Advanced Camp (CLC)

Cadets endure 10 day mission to build communication, leadership skills

FORT KNOX, KY. — 1st Regiment of Cadet Leaders Course (CLC) Delta Company established their combat operating post on June 11.

 

“We are defending ourselves from Arianan forces. Right now, we are changing over our display of the fighting position, so we are moving all of our stuff back and having more controlled area of operations fighting against the forces and defending ourselves from any enemy that may come in the area,” said Cadet Jaime Bass from Norfolk State University.

 

Cadets learn survival skills and how to set up their own patrol base. They build every tent and shelter on their site to gain hands-on skills in order to guide future soldiers. 

Cdt. Trent Scates, Clemson University, pulls security in a training exercise at Cadet Leaders Course at Fort Knox, Ky. June 15, 2016. (Photo By Kasey RIcketts)

Cdt. Trent Scates, Clemson University, pulls security in a training exercise at Cadet Leaders Course at Fort Knox, Ky. June 15, 2016. (Photo By Kasey RIcketts)

 

“We’re trying to strengthen and identify 21st century soldier competencies and trying to get them to make decisions and demonstrate leadership attributes in addition to refining tactical outcomes,” said Captain Robert Gracia of Georgetown University, Army ROTC 6th Brigade.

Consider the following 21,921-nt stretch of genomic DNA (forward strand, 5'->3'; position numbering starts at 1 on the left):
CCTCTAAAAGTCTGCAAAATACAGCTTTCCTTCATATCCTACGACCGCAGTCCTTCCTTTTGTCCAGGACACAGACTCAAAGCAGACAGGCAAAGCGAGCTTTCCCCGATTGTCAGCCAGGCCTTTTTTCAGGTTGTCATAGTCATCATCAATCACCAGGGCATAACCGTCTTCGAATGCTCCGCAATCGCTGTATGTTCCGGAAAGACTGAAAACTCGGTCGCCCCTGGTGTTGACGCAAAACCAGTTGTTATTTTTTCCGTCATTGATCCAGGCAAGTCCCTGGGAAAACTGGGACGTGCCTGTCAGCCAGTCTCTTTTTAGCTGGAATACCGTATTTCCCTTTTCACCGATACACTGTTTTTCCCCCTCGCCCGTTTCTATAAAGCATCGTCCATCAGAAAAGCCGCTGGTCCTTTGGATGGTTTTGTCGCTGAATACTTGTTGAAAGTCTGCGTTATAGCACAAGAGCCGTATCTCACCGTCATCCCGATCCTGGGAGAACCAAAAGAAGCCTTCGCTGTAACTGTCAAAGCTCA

Each company is responsible for building their own outpost with security and making decisions on where to set up mock machine guns. Decision-making is key to drive the Cadets through their training on the operating post, which lasts for ten days.

 

“Cadre shouldn’t really be making any decisions for Cadets. Cadre provide a little oversight and steer them in the right direction if they’re way off. For the most part, we’re letting them fail. A lot of lessons learned are going to come from their failures.” Gracia stated.

 

Platoons also conduct key leader engagements where they identify the important people in neighboring villages and establish rapport with them.

 

“The main purpose is to train us to be adaptable to our environment. We’re all going to be officers and future leaders. We have to know what soldiers are going through in order to lead them. We can’t tell them to do something we don’t understand. So to understand, we have to live through it,” Bass said.

 

At the end of the day, Cadets learn that teamwork and communication are essential skills that will be utilized throughout their future endeavors.

 

“Leading our peers is the hardest thing that any Cadet or officer could ever do. We’re all going up the chain of command. So everyone’s getting that leadership role and how to balance it,” Bass said.

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Tori McQueen

A 22-year-old senior at Ball State University from Columbus, Indiana who is interning at the Public Affairs Office for the United States Army Cadet Command in Fort Knox, Kentucky.

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